For some decades libraries have operated under two general departments (or silos): technical services and public services. This legacy organization structure may now be hindering libraries. The division between working with the public and working behind the scenes is not as clear cut as it once was.
For example, our methods through the 1980’s and even still evident today, was system-focused, but we continue to strive for user-focused models. If the cataloging department is cataloging items with no input from the users, how do they expect to serve their needs? Moreover, the technology-side of technical services often deals with the public through training sessions, either one-on-one or classroom based, and with staff.
These silos served their purpose in our past, but perhaps this is not the best way to move forward. Perhaps our “technical services” department needs to work directly with the public to see how they actually search for materials. Perhaps the mystery of “technical services” procedures should be transparent to “public service” workers.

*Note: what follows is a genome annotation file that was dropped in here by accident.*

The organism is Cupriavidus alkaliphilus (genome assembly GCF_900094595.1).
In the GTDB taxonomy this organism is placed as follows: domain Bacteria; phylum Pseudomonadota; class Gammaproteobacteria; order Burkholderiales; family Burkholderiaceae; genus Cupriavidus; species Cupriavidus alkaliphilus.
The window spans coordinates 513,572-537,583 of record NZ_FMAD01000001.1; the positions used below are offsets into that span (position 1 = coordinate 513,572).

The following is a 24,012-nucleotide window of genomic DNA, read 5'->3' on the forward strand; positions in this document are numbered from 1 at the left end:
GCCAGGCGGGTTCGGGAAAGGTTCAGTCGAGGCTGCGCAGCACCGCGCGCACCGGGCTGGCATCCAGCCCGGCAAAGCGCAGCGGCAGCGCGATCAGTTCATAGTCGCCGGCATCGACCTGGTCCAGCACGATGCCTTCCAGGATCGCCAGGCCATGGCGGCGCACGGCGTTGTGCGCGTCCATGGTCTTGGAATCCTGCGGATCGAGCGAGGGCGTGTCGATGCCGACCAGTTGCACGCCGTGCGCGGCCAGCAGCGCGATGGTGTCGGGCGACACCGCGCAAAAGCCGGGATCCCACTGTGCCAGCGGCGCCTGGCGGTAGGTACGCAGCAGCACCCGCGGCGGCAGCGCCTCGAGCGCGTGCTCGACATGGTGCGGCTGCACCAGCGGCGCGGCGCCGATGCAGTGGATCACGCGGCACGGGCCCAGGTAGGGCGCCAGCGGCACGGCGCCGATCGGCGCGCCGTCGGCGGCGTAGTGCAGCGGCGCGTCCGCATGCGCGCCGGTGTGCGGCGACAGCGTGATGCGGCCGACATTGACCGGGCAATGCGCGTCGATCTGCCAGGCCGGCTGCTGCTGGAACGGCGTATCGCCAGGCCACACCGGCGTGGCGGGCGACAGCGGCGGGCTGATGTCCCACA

These silos often create a sense of competition between departments. They also lead to turf-wars and battles they do not improve services or programs for the public. I tell the students in my technical services class that if they think they won’t have to deal with people that they are in the wrong profession.
Don’t get me wrong, I understand that we need to classify departments to make it easier to manage, but this model simply does not work anymore. We all deal with the public in some regard, and if we don’t we should be fired.